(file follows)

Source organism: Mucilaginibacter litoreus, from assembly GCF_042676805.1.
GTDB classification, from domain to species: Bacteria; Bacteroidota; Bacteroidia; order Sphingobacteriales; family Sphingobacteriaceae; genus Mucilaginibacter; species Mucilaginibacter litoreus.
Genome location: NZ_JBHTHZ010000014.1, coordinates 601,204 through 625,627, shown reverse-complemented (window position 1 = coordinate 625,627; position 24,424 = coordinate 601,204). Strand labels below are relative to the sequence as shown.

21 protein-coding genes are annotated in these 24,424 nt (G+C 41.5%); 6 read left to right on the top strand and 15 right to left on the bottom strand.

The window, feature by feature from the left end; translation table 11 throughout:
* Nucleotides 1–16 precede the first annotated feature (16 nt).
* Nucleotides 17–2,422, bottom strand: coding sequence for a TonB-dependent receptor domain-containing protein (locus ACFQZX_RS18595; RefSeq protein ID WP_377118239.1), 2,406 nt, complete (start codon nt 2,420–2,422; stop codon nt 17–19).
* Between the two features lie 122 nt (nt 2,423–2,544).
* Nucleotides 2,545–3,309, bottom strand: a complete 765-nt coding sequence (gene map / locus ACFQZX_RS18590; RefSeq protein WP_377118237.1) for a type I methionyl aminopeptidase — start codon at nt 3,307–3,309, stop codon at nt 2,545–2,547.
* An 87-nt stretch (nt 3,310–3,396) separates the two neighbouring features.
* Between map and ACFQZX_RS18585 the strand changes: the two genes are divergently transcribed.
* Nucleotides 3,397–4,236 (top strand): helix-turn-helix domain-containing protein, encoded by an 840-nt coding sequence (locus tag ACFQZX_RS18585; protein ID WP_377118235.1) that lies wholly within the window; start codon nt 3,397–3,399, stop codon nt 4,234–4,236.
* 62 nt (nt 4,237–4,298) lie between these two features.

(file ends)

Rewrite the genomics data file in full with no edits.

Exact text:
Source organism: Mucilaginibacter litoreus, from assembly GCF_042676805.1.
GTDB classification, from domain to species: Bacteria; Bacteroidota; Bacteroidia; order Sphingobacteriales; family Sphingobacteriaceae; genus Mucilaginibacter; species Mucilaginibacter litoreus.
Genome location: NZ_JBHTHZ010000014.1, coordinates 601,204 through 625,627, shown reverse-complemented (window position 1 = coordinate 625,627; position 24,424 = coordinate 601,204). Strand labels below are relative to the sequence as shown.

21 protein-coding genes are annotated in these 24,424 nt (G+C 41.5%); 6 read left to right on the top strand and 15 right to left on the bottom strand.

The window, feature by feature from the left end; translation table 11 throughout:
* Nucleotides 1–16 precede the first annotated feature (16 nt).
* Nucleotides 17–2,422, bottom strand: coding sequence for a TonB-dependent receptor domain-containing protein (locus ACFQZX_RS18595; RefSeq protein ID WP_377118239.1), 2,406 nt, complete (start codon nt 2,420–2,422; stop codon nt 17–19).
* Between the two features lie 122 nt (nt 2,423–2,544).
* Nucleotides 2,545–3,309, bottom strand: a complete 765-nt coding sequence (gene map / locus ACFQZX_RS18590; RefSeq protein WP_377118237.1) for a type I methionyl aminopeptidase — start codon at nt 3,307–3,309, stop codon at nt 2,545–2,547.
* An 87-nt stretch (nt 3,310–3,396) separates the two neighbouring features.
* Between map and ACFQZX_RS18585 the strand changes: the two genes are divergently transcribed.
* Nucleotides 3,397–4,236 (top strand): helix-turn-helix domain-containing protein, encoded by an 840-nt coding sequence (locus tag ACFQZX_RS18585; protein ID WP_377118235.1) that lies wholly within the window; start codon nt 3,397–3,399, stop codon nt 4,234–4,236.
* 62 nt (nt 4,237–4,298) lie between these two features.